An In-Depth Comparison of Satellite v. Fixed Wireless Internet

An In-Depth Comparison of Satellite v. Fixed Wireless Internet

Although, often perceived as similar Internet solutions, fixed wireless and satellite connections are far from the same. While both require a dish or antenna and both are a form of wireless connection, there are several key differences between the two that impact the quality and reliability of the service.

Satellite Internet involves transmitting signals from a dish to an orbiting satellite 22,300 miles above the Earth’s equator. After the signal is received, it is beamed back to the ISP’s Network Operations Center (NOC) which is connected to the Internet. This method and significant travel time opens the door to interference and compromised service.

Fixed wireless utilizes radio links to connect two fixed points – the service provider’s tower, also known as a Point-of-Presence (PoP) with a building. Fixed wireless towers are land-based and are no taller than cell service towers minimizing the opportunity for atmospheric disruption.

Latency

This refers to the length of time it takes to send a signal and the information it contains via a connection. Satellite travels from dish to the satellite in orbit, back down to the service provider’s NOC. The vast distance traveled causes an increase in latency meaning that even a high-speed connection can be slowed and suffer from inherent satellite delay.

In contrast, a fixed wireless signal only travels between the receiver and the nearest tower – often fewer than 10 miles apart. The reduced distance is reflected with reduced latency and a superior connection.

Weather

Rain, storms and other weather systems can affect the quality of a satellite connection

Satellite signal travels up through the atmosphere and back. As a result, the connection can be impacted by weather systems. A lightning storm in Alabama could impact the quality of service experienced in neighboring Georgia. 

On the other hand, fixed wireless is unaffected by weather. Towers and PoPs don’t come anywhere near to interacting with atmosphere so cloud and rain cannot impact the connection. Similarly, the signal covers a shorter distance so a storm in surrounding areas will not have an effect on service.

Data Caps

A major issue when employing satellite technology is that many service providers enforce data caps. Using too much data will result in penalties in the form of restricted speeds or over-usage charges. For a business requiring a stable connection, the risk of throttled bandwidth or additional costs is not an option.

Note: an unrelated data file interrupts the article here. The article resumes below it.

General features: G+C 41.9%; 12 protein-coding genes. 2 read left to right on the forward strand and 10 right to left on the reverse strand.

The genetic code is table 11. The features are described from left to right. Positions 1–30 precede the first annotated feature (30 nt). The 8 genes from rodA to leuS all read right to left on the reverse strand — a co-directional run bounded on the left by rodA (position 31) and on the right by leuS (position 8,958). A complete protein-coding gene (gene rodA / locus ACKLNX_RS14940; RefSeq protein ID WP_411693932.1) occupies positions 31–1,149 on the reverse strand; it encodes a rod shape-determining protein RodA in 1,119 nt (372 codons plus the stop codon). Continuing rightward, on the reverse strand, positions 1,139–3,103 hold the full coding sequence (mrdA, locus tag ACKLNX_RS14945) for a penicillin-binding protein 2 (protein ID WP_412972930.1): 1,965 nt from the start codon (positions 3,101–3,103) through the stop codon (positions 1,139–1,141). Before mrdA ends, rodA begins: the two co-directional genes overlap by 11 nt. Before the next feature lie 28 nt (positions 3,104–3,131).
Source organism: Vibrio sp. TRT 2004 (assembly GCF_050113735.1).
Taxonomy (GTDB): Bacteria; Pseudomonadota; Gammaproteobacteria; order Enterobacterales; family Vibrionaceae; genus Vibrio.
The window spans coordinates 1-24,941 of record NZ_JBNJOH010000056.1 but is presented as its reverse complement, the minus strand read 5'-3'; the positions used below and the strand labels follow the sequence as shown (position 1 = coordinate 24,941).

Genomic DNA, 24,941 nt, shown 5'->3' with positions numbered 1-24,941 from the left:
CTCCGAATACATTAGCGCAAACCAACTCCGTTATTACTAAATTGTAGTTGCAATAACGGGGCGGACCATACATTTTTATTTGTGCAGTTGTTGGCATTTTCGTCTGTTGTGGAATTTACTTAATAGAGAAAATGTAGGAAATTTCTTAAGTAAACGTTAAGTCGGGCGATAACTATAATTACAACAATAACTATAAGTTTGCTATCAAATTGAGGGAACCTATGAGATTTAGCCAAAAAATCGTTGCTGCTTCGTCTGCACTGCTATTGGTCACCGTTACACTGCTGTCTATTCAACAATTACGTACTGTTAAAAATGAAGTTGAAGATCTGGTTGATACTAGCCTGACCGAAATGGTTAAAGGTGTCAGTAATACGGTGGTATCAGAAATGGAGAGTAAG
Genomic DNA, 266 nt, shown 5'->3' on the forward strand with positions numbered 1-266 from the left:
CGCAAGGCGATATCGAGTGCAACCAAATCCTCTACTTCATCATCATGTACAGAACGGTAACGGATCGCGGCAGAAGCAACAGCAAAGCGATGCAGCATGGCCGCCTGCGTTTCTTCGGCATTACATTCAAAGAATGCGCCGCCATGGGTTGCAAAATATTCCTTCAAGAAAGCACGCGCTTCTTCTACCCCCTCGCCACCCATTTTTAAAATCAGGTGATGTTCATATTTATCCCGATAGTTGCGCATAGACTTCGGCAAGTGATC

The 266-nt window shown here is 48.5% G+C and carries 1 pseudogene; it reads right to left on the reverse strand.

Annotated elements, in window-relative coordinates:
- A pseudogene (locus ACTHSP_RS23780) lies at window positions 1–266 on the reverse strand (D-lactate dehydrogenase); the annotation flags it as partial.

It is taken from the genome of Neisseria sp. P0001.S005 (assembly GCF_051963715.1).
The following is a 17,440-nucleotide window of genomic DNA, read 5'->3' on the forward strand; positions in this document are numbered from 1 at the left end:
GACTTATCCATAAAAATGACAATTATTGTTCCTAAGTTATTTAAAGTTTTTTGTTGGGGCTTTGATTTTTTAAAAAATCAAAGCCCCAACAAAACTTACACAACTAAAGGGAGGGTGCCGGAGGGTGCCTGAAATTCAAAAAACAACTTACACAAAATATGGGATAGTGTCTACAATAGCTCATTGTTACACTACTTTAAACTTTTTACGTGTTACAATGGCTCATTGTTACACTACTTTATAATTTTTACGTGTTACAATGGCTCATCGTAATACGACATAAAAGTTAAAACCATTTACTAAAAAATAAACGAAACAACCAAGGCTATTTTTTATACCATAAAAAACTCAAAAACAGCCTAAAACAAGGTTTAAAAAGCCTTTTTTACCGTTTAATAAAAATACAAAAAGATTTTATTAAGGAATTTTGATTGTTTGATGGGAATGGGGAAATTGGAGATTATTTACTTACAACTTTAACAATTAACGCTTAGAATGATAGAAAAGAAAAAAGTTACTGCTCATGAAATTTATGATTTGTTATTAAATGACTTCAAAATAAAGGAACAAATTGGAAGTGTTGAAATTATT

Fixed wireless providers are able to be transparent with their service. No data caps are employed and the bandwidth delivered is that which is expected and agreed upon between provider and customer. The lack of a data cap means companies can make the most of reliable bandwidth to use a VoIP phone system, upload and download data at rapid speeds, stream music and videos, and use any Internet-based applications safely with the knowledge there will be no extra charge to follow.

Price and Contracts

The final comparison is the one that can make all the difference – price. Despite all of its advantages, fixed wireless remains cheaper to set up and to operate. Satellite service providers often demand a longer-term agreement with higher monthly charges. With better quality of service at a lower price point, fixed wireless certainly has the edge over satellite.

How Can You Be So Certain?

Fixed wireless is growing. It’s more reliable and affordable than satellite and as more businesses and individuals recognize the value fixed wireless holds, the number of users in the US is expected to double to 8 million by 2021 – according to a recent report published by The Carmel Group.

To find out more about fixed wireless solutions provided by One Ring Networks and to learn how we can help meet your company’s objectives, please contact us at 404-303-9900 or sales@oneringnetworks.com

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Sam Mountstephens

Tags: Fixed Wireless

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